Continued investment in skills and apprenticeships is the key to closing the skills gap and sustaining the UK’s economic recovery, according to the Association of Employment and Learning Providers (AELP).
The TES website gives a rundown of the group’s annual conference, which took place in Birmingham yesterday, in which AELP presented an updated version of its pre-election manifesto for employment and skills.
The organisation reiterated how imperative it is that the government continues investing in skills and to make sure that everyone is armed with a minimum level of skills – particularly functional skills in maths and English.
The manifesto will also set out the importance of continued support for adults already in work through the apprenticeship programme, to allow their learned skills to multiply.
If the messages from the parties throughout party conference season are anything to go by, it appears these objectives will be high on the next government’s agenda. Labour and the Conservatives both set out how they would expand the number of apprenticeships during the next Parliament, and the Liberal Democrats pledged to boost pay for apprentices.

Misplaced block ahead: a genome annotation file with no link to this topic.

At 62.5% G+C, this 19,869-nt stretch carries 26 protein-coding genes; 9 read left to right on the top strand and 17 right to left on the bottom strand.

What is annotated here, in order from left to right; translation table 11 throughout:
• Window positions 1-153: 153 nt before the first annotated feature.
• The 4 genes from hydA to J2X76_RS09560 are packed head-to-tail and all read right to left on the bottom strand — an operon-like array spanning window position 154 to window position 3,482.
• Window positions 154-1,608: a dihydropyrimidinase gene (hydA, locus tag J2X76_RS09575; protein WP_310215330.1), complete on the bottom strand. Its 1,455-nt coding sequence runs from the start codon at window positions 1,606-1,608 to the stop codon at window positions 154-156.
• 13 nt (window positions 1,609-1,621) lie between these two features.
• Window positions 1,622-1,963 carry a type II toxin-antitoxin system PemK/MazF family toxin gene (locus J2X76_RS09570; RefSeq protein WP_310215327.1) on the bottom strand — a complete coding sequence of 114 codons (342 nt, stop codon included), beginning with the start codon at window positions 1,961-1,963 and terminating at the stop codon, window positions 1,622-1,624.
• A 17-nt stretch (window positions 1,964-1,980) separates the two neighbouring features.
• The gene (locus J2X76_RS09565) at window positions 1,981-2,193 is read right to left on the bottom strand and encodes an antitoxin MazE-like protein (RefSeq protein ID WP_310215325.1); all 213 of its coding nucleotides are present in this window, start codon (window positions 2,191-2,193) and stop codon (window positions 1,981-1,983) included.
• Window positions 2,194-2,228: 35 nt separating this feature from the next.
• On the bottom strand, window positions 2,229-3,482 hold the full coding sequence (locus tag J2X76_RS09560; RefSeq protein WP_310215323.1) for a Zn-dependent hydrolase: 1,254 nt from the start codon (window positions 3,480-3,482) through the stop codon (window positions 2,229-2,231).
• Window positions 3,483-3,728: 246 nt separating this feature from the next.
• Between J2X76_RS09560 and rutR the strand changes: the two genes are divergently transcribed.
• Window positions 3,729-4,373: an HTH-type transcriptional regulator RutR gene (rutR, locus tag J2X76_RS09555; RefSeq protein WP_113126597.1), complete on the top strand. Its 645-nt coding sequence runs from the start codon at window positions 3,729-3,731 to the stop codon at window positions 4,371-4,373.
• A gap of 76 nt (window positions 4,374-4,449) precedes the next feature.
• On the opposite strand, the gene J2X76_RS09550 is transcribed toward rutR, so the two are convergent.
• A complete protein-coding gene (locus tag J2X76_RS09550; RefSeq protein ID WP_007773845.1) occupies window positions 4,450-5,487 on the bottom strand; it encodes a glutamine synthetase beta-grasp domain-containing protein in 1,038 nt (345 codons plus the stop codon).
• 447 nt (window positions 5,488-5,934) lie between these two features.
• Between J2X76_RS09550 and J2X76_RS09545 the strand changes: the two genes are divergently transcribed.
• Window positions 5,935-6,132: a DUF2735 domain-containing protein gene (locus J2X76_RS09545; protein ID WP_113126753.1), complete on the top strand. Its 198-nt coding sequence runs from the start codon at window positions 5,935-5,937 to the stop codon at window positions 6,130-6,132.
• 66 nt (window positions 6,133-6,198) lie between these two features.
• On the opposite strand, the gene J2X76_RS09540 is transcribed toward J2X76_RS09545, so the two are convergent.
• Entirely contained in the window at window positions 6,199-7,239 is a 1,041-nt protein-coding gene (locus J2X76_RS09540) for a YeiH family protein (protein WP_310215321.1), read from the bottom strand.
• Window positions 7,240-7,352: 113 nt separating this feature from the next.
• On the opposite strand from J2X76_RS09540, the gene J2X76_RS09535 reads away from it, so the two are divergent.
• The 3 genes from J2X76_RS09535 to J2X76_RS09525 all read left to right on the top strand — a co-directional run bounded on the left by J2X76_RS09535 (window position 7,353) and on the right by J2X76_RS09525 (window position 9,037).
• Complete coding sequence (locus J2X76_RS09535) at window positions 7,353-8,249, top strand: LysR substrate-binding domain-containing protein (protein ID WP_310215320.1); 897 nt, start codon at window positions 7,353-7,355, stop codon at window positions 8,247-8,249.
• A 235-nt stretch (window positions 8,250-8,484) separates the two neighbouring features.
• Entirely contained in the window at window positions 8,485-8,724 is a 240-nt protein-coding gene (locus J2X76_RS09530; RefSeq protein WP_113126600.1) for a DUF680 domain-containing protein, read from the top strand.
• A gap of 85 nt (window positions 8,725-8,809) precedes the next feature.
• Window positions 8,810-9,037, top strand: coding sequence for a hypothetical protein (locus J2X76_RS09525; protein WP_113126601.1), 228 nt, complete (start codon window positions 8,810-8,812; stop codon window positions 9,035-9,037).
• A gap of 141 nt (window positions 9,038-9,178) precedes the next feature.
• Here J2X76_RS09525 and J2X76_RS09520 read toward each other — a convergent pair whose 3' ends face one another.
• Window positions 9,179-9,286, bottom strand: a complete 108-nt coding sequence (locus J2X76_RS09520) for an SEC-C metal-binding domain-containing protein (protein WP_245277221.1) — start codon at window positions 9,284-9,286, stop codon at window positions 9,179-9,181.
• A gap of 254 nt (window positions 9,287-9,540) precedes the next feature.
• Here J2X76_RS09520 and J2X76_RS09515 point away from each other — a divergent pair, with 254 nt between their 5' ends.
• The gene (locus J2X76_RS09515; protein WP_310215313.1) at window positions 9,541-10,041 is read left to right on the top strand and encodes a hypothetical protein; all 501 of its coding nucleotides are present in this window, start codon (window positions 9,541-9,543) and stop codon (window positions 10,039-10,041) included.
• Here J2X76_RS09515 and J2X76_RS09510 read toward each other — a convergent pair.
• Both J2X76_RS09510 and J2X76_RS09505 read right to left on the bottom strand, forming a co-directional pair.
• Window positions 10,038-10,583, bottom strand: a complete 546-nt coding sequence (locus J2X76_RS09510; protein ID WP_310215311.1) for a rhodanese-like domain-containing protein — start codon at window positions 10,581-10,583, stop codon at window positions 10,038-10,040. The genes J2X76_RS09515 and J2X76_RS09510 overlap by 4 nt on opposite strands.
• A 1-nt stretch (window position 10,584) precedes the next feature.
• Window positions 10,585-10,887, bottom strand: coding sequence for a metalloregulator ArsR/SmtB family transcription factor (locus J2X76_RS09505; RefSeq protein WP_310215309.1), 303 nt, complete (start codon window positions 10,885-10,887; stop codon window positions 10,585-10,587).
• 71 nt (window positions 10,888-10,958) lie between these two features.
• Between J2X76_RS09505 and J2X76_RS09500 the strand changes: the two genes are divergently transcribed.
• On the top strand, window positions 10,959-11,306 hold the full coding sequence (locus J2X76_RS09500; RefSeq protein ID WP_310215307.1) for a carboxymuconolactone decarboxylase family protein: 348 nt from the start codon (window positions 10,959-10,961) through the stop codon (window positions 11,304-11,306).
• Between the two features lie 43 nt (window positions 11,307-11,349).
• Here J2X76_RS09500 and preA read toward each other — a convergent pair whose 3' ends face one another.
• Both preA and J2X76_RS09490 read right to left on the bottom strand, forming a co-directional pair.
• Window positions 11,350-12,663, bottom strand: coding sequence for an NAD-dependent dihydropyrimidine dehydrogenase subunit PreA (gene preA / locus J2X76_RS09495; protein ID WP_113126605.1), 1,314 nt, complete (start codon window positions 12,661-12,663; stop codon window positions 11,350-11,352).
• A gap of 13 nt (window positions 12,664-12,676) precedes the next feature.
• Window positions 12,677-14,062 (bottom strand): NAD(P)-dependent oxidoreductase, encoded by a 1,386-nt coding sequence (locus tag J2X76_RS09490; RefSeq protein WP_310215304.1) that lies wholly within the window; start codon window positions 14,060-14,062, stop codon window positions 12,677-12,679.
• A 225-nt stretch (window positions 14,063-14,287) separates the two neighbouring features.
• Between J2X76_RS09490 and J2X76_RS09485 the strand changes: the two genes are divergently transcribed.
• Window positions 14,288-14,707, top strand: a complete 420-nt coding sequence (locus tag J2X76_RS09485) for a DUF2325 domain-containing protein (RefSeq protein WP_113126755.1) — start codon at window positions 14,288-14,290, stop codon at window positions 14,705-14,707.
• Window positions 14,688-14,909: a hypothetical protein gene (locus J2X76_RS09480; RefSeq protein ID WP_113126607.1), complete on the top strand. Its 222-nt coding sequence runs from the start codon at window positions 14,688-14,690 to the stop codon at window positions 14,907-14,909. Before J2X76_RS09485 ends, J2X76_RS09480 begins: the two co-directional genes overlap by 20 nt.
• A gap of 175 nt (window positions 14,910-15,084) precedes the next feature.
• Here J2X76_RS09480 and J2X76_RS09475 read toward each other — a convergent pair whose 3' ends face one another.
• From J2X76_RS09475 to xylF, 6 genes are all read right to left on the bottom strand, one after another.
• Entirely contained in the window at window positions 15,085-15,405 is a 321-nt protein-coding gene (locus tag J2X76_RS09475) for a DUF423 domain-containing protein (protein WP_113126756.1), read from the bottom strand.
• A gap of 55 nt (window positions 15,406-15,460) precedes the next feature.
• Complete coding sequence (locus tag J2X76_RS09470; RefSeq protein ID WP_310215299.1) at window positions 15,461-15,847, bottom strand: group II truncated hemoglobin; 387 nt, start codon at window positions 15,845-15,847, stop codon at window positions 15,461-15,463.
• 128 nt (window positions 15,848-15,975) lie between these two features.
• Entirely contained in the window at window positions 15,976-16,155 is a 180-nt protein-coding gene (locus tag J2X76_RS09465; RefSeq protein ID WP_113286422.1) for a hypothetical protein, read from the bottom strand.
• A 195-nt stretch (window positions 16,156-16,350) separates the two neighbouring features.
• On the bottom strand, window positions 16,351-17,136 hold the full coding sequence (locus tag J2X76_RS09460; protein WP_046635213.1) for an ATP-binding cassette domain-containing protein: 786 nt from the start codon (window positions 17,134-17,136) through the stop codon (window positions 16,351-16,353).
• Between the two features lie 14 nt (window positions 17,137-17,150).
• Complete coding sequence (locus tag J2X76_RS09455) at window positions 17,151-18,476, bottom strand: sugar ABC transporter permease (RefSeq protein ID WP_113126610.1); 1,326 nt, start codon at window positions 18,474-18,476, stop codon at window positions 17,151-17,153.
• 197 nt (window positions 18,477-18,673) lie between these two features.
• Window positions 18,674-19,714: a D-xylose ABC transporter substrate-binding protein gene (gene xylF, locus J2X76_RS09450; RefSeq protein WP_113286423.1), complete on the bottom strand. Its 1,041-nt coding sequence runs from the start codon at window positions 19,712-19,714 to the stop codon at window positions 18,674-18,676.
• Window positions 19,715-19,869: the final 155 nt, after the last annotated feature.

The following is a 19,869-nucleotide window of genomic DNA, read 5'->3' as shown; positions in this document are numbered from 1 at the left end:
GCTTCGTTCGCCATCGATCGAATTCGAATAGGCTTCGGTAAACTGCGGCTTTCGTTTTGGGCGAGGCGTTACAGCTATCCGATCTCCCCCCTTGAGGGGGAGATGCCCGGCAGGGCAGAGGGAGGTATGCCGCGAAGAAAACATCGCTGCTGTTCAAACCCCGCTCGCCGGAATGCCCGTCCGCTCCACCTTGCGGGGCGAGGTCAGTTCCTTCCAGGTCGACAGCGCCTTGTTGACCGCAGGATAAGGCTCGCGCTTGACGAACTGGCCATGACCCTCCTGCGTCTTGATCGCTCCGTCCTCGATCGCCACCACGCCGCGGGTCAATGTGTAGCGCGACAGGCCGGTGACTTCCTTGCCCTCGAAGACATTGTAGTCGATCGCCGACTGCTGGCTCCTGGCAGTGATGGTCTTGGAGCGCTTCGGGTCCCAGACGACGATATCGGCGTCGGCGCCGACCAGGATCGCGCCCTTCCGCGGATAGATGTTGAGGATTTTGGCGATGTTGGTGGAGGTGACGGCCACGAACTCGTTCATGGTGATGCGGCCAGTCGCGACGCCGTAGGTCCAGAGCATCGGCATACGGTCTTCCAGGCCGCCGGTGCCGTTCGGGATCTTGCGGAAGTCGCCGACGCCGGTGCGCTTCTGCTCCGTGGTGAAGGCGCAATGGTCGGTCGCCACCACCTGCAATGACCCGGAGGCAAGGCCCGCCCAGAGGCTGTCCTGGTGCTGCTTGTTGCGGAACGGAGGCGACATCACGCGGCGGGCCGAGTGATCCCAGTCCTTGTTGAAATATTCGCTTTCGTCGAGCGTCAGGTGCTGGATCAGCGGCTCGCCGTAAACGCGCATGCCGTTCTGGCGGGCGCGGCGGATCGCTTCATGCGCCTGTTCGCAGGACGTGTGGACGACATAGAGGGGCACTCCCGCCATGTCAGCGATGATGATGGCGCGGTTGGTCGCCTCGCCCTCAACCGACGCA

AELP chief executive Stewart Segal said that training providers will be encouraged by the precedence that party leaders have placed upon apprenticeships, which will make a “significant contribution” to answering employers’ skills needs as the economy once again takes rise.
Skills Minister Nick Boles echoed Segal’s comments and said the government is committed to apprenticeships.
“Apprenticeships and traineeships give young people and adults the opportunity to fulfil their potential and develop the skills UK businesses need to grow and compete on the world stage,” he added.